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Joel Blecher 6 Jun 18
Replying to @joelxblecher
In the 19th century, figures in the Salafi reform movement also turned to the practice of commentary on Mamluk-era collections. The modern period also witnessed the proliferation of commentary on Sunni collections in South Asia, esp amongst the Deobandi reform movement... (13/18)
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Joel Blecher 6 Jun 18
Replying to @joelxblecher
This group not only emulated their Mamluk predecessors but also addressed modern concerns in the context of British colonialism and often defended the Hanafis school from secular ideologies, competing religious movements outside and inside Islam... (14/18)
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Joel Blecher 6 Jun 18
Replying to @joelxblecher
In the contemporary Islamic world, similar trends in marshaling the medium of hadith commentary for social criticism are evident, especially in the Southeast Asian context... (15/18)
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Joel Blecher 6 Jun 18
Replying to @joelxblecher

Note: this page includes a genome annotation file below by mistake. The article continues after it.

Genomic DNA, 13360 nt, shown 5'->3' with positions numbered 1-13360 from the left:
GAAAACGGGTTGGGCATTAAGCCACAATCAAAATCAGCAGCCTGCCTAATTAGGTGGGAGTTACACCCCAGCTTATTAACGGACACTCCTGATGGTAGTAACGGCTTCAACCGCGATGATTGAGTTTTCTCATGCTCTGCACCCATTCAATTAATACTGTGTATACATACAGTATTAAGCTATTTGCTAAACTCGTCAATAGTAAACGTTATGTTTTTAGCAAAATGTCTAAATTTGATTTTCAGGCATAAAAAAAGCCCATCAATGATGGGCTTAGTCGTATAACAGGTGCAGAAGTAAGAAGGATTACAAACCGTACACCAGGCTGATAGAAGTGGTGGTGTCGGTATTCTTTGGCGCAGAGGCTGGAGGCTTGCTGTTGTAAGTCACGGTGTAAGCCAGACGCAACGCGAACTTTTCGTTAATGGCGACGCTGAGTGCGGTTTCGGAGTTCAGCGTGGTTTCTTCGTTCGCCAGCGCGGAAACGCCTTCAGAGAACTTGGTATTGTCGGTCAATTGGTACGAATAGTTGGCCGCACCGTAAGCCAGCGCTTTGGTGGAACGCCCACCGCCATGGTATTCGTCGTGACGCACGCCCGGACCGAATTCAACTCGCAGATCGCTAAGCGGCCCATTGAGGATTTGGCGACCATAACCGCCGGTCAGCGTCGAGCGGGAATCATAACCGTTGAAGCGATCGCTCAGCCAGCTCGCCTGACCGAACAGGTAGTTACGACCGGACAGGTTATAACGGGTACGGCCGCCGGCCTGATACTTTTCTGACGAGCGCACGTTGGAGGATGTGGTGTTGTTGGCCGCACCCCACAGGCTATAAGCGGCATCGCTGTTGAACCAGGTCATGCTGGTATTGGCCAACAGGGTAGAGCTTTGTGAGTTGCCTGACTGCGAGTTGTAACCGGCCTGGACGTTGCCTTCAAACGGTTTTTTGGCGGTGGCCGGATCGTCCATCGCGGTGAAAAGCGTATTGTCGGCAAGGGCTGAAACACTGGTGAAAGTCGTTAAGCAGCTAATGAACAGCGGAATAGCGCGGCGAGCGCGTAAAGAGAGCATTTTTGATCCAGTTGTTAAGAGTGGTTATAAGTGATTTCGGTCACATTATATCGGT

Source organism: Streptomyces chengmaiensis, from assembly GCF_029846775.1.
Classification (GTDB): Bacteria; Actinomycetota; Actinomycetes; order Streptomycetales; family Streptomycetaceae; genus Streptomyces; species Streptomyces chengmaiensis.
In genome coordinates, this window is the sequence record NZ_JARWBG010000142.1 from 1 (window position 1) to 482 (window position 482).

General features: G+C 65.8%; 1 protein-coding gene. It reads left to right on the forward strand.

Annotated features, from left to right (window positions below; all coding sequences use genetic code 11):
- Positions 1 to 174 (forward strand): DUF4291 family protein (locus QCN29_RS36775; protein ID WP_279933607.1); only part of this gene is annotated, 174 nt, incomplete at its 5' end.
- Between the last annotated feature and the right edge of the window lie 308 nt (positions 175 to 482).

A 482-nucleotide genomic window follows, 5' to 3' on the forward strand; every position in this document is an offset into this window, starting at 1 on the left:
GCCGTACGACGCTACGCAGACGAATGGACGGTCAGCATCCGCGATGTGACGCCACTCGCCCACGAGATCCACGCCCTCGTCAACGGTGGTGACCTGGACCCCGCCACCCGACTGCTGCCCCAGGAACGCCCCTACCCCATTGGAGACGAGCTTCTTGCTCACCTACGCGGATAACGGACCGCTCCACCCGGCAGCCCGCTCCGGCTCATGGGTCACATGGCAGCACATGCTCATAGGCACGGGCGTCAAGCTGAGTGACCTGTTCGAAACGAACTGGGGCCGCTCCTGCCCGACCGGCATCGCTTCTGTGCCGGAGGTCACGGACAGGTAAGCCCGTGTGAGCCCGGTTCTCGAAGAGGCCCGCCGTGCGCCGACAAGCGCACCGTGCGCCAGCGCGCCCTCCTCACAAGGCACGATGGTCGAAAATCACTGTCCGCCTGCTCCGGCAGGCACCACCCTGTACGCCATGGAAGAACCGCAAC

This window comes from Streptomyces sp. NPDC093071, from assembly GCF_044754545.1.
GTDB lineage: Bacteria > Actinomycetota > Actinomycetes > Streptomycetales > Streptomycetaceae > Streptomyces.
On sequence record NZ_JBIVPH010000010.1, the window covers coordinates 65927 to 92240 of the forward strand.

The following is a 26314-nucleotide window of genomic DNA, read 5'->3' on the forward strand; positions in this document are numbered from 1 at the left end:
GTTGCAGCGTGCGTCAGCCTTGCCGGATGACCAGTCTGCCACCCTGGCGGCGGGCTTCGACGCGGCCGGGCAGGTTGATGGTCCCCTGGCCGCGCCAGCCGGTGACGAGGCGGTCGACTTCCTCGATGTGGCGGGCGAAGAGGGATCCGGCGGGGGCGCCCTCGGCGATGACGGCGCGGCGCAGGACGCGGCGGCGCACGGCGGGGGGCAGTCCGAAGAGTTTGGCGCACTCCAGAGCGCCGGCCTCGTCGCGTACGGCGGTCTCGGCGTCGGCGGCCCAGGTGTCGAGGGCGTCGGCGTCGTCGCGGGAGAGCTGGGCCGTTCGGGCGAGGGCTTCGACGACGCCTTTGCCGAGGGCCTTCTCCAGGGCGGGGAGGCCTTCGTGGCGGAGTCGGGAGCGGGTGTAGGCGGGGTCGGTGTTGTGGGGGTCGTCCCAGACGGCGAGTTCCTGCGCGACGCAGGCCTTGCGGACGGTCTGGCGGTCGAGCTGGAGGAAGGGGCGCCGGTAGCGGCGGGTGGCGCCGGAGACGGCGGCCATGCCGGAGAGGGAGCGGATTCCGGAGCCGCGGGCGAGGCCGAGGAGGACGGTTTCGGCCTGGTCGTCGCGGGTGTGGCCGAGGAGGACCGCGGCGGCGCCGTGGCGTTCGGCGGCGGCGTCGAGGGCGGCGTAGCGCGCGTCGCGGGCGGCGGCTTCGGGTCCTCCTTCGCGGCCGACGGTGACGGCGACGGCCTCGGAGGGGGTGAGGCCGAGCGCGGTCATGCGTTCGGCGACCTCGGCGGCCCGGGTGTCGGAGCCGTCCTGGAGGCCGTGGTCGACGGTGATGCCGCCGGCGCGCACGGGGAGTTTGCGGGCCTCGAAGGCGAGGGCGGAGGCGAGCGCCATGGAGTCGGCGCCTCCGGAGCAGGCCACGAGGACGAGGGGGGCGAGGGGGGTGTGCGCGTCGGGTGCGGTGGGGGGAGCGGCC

Female religious authorities among contemporary women’s piety movements in the Middle East and elsewhere have also begun to hold live commentaries on hadith that engage the classical tradition while opening up new areas of discussion (16/18)
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Joel Blecher 6 Jun 18
Replying to @joelxblecher
Read the full article with bibliography here in EI3 here: Blecher, Joel, “Ḥadīth commentary”, in: Encyclopaedia of Islam, THREE, Edited by: Kate Fleet, Gudrun Krämer, Denis Matringe, John Nawas, Everett Rowson. pp. 61-68 (17/18)
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Joel Blecher 6 Jun 18
Replying to @joelxblecher
For further reading, check out my recent book: *Said the Prophet of God: Hadith Commentary across a Millennium* (University of California Press, 2018) (18/18)